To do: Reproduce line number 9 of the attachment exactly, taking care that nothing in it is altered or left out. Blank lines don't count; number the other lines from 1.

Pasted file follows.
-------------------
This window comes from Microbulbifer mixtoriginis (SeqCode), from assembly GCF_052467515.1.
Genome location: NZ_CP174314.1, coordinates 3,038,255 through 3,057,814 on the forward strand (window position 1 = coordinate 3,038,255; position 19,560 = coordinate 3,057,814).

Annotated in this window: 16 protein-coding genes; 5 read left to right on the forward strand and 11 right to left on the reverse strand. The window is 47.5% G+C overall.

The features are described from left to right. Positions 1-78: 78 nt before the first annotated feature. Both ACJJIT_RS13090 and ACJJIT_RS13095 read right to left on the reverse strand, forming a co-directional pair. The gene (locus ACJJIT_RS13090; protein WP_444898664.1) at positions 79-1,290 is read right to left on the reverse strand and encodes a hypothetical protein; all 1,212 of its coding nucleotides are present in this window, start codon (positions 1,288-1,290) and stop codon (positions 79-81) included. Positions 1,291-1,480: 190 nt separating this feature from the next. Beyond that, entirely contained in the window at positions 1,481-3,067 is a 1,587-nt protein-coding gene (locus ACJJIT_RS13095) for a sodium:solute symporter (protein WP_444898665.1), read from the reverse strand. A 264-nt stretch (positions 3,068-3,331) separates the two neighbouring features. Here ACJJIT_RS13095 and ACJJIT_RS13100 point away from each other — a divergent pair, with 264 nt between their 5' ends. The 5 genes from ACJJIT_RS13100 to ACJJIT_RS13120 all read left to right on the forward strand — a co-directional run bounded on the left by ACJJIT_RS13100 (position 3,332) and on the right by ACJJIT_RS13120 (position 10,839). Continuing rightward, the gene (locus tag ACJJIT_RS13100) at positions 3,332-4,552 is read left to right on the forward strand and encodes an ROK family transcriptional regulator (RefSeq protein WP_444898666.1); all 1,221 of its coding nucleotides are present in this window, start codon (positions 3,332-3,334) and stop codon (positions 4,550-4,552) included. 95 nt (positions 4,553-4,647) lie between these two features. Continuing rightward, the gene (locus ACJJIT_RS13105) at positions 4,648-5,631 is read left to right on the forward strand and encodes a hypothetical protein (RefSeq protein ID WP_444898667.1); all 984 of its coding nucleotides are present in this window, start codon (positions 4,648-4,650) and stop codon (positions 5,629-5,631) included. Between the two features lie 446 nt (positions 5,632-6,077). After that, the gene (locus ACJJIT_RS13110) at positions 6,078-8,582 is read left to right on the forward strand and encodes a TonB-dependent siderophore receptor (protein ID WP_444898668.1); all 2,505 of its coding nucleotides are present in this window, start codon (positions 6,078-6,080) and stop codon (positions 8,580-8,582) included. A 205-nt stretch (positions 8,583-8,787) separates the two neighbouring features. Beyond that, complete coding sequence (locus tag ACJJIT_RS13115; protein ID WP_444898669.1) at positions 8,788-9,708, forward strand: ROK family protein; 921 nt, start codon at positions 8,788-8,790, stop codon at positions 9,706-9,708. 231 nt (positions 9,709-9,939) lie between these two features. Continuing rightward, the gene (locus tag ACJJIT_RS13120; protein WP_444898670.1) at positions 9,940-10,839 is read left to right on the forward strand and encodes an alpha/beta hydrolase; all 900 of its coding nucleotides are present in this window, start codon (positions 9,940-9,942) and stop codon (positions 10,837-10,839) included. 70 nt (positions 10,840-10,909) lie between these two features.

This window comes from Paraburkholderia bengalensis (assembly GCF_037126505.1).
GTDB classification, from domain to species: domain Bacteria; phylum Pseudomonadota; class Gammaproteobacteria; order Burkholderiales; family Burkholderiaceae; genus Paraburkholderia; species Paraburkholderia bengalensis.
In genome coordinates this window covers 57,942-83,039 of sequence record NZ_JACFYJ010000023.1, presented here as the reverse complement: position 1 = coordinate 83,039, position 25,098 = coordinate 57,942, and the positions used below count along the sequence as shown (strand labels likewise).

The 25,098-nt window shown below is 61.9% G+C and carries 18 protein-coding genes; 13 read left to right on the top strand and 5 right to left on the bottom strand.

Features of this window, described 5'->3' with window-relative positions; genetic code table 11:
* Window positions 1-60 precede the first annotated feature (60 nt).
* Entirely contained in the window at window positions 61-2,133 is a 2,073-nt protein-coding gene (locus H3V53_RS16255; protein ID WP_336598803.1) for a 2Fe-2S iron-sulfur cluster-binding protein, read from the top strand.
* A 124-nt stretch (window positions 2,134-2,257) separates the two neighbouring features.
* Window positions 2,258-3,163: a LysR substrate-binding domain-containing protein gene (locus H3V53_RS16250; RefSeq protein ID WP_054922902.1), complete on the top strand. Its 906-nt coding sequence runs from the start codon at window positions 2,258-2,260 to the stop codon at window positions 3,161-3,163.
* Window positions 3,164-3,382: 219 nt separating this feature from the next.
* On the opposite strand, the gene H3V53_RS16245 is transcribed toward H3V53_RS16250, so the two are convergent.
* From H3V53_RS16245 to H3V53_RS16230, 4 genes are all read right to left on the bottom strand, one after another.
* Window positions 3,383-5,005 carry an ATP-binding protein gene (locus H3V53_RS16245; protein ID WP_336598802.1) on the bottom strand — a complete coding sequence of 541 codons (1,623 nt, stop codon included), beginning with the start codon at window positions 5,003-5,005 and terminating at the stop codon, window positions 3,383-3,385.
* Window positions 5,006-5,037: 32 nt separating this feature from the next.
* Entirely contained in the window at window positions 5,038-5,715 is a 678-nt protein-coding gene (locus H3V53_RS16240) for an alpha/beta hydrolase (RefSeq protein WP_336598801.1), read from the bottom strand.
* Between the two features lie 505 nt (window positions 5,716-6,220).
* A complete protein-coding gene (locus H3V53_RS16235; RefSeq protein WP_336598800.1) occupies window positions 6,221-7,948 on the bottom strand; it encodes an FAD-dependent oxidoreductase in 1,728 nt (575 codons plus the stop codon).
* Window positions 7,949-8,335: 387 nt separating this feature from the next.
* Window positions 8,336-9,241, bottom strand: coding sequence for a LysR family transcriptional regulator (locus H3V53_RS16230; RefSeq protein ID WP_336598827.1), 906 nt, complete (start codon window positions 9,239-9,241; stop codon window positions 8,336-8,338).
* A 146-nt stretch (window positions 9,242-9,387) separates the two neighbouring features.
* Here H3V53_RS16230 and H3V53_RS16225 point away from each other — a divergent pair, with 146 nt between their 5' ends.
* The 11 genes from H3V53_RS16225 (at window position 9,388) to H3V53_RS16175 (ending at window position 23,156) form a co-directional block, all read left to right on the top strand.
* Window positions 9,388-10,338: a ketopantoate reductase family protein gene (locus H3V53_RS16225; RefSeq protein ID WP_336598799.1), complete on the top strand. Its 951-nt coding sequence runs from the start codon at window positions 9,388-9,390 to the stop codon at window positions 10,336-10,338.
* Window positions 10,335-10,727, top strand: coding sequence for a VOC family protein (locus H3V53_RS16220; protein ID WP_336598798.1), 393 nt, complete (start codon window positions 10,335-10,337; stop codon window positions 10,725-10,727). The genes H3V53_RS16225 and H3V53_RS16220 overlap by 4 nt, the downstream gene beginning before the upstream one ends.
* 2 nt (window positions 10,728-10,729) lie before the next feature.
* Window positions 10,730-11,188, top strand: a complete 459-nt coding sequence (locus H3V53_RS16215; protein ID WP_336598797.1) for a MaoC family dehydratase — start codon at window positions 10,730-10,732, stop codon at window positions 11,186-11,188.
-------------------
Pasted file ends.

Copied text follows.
Features of this window, described 5'->3' with window-relative positions; genetic code table 11: